Wednesday, March 04, 2015

More attractive labor platforms

Sangeet Paul Choudhary, in Singapore, is doing some excellent thinking and writing on platform. I can strongly recommend taking a look at his blog about Platform thinking.
In a recent article Choudhary looks at some of the elements of making labor platforms, like Uber and Taskrabbit, more attractive to work through.

Here's a slightly abbreviated quote:

"An increasing number of labor platforms, today, are employing contract laborers to power the supply side. They do not enjoy the benefits of full-time employment. To encourage them to participate on platforms on a sustainable basis, the platform owners need to move beyond acting like matching engines and understand the costs and benefits involved in producers participating on these platforms.

First, every platform player should lay out all costs and benefits involved in producers participating on the platform. These fall into three broad categories:

- Risk management: Platforms need to ensure that producers that are investing in the platform have capped costs of participation. This means that producers need to be insured against transaction risks.

- Learning and Improvement: Platforms need to ensure that producers constantly improve their ability to reap more benefits from the platform. This, in turn, involves community management measures that involve the sharing of best practices, an example being Airbnb’s community management programs with hosts.

- Well-being: Finally, platforms need to ensure that they guarantee well-being for producers in a manner similar to that in traditional organizations".

Platform capitalism - a term ripe for exploring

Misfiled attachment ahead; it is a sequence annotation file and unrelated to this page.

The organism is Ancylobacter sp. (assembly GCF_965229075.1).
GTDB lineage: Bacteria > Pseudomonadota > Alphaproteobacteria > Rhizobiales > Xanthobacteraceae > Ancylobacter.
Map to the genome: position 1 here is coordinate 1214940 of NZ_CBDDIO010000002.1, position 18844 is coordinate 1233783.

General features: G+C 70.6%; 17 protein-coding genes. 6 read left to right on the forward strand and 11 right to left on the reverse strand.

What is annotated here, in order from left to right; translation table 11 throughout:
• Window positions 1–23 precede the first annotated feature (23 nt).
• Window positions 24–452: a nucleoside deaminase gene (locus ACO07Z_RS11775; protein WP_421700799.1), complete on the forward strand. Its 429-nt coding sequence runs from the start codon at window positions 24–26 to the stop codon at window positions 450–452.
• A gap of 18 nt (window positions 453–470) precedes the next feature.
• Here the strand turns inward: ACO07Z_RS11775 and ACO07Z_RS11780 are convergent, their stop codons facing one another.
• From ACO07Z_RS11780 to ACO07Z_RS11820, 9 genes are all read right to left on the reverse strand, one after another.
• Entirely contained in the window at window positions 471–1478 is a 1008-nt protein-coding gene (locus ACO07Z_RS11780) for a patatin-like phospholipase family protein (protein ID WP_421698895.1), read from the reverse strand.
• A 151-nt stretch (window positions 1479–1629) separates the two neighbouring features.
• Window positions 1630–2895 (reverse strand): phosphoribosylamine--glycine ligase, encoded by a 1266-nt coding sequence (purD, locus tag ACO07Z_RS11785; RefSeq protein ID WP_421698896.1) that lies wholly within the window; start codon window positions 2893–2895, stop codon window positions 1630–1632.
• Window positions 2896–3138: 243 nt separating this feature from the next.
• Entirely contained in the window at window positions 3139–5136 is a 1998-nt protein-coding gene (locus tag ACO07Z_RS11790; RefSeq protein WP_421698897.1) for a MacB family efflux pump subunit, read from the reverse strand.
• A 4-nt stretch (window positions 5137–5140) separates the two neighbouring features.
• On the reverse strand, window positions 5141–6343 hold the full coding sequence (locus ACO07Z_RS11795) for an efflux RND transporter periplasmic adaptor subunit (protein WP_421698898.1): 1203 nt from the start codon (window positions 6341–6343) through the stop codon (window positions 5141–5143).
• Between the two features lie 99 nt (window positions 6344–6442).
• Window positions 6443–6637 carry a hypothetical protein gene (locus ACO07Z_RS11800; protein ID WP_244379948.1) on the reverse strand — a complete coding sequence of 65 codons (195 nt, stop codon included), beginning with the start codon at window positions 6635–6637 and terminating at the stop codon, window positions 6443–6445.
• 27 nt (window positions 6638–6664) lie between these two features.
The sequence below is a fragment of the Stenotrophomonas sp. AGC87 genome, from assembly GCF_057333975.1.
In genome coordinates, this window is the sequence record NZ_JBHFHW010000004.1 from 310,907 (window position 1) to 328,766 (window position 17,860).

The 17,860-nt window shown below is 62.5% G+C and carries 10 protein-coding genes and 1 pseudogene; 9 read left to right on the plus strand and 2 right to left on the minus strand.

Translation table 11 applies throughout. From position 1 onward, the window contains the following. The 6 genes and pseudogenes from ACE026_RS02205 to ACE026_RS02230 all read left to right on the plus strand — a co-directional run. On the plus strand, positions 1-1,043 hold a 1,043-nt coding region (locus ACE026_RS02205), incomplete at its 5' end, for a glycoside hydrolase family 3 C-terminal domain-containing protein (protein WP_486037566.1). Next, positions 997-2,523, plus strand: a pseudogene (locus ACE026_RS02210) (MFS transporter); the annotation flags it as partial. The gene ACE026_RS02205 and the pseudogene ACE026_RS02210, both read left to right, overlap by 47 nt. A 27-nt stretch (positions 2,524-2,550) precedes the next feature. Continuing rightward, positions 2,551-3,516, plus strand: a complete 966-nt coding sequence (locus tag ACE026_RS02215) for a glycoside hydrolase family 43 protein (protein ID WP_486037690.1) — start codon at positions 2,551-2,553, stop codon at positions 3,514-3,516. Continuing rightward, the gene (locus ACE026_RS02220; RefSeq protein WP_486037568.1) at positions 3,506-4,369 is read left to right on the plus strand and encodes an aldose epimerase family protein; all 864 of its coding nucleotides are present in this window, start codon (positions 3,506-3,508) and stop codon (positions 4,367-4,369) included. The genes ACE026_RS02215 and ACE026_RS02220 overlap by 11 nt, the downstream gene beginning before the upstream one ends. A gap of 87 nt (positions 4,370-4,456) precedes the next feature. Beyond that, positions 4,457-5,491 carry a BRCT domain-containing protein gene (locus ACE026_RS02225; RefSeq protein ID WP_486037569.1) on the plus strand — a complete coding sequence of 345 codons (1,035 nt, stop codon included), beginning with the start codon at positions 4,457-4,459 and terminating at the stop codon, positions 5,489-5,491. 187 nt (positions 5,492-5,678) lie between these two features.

Clearly, platforms are the new giants of the economy. Global, efficient, scaleable, asset light, flexible, and with great power and a strong tendency towards monopoly. 
We're just starting to understand the game. 

NeverMind the Sharing Economy: Here’s Platform Capitalism, by Sebastian Olma, is a good explanation why the sharing economy is a mis-leading term for something completely different.
Despite the slightly shrill tone, the article has some important insights. Here are a few quotes:

 “These are digital platforms that roughly do two things: either making the old practice of re- and multi-using durable goods more efficient or expanding market exchange into economically uncharted territory of society”.

“While marketplaces connect supply and demand between customers and companies, digital platforms connect customers to whatever. The platform is a generic ‘ecosystem’ able to link potential customers to anything and anyone, from private individuals to multinational corporations. Everyone can become a supplier for all sorts of products and services at the click of a button”.

“It seems fairly obvious that the entire purpose of the platform business model is to reach a monopoly position, as this enables the respective platform to set and control the (considerably lower) standards upon which someone (preferably anyone) could become a supplier in the respective market. Instead of cutting out the middleman, digital platforms have the inherent tendency to become veritable Über-middlemen, i.e., monopolies with an unprecedented control over the markets they themselves create”.